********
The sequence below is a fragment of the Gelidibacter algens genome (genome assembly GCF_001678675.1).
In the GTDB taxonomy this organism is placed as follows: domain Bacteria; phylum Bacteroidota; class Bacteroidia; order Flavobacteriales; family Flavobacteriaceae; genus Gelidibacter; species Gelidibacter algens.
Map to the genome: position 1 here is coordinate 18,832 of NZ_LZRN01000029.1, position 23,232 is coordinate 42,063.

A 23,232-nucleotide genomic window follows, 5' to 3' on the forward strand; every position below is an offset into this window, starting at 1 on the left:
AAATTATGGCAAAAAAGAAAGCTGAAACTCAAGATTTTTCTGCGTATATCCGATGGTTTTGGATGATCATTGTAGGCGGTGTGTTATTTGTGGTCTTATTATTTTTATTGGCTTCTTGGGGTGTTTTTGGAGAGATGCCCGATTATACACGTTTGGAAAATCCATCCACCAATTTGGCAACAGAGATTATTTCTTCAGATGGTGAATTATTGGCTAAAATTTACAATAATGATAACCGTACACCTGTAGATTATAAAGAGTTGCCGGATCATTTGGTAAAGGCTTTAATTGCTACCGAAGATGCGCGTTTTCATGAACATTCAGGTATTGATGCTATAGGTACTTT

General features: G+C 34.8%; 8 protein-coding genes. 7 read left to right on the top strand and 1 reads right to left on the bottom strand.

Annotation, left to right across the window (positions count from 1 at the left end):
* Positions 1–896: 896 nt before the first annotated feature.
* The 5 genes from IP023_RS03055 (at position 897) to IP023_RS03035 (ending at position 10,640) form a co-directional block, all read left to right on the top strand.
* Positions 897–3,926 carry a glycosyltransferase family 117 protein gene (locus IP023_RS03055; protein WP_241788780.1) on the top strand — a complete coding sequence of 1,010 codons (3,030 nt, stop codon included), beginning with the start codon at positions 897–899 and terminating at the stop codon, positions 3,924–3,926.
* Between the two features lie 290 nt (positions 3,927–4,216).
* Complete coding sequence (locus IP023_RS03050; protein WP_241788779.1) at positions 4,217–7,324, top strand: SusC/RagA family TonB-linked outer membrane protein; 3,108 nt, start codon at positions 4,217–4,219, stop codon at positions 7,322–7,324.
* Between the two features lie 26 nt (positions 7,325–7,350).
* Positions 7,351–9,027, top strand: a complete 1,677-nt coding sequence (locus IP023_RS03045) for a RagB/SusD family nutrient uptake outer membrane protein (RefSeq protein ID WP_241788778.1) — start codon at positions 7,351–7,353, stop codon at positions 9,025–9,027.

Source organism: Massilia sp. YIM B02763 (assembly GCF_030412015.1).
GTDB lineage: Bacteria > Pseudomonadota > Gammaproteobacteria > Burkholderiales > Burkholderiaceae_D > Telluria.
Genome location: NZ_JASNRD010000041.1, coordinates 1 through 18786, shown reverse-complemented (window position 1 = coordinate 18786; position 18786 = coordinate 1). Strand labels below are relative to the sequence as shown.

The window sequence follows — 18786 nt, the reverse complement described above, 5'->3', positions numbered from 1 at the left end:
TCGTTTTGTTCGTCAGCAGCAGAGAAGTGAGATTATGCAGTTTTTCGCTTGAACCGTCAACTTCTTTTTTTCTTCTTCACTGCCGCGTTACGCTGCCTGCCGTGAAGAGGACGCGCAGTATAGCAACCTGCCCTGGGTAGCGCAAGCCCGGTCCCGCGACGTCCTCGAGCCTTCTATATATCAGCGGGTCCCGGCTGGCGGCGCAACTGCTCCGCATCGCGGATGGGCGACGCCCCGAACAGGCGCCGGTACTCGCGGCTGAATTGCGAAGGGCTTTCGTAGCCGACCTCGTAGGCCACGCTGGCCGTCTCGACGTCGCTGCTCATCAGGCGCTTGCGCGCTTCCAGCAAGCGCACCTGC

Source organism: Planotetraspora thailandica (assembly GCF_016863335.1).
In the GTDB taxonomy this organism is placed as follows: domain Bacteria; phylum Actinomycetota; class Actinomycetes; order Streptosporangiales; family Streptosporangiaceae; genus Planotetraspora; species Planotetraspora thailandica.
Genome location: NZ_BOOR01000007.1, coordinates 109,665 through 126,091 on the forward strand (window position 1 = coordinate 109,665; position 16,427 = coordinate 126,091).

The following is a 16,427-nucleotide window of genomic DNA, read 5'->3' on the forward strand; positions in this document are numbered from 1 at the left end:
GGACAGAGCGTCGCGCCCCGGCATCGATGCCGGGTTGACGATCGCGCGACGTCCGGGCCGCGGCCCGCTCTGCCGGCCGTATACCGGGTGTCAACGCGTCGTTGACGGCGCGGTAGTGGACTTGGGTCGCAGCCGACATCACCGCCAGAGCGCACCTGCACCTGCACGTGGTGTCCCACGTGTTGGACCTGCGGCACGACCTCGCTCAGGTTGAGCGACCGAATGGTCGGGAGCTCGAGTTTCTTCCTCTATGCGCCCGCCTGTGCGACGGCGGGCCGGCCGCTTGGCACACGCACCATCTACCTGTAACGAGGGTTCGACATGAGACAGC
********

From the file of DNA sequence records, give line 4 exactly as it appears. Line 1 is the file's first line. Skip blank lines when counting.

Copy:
A 23,232-nucleotide genomic window follows, 5' to 3' on the forward strand; every position below is an offset into this window, starting at 1 on the left: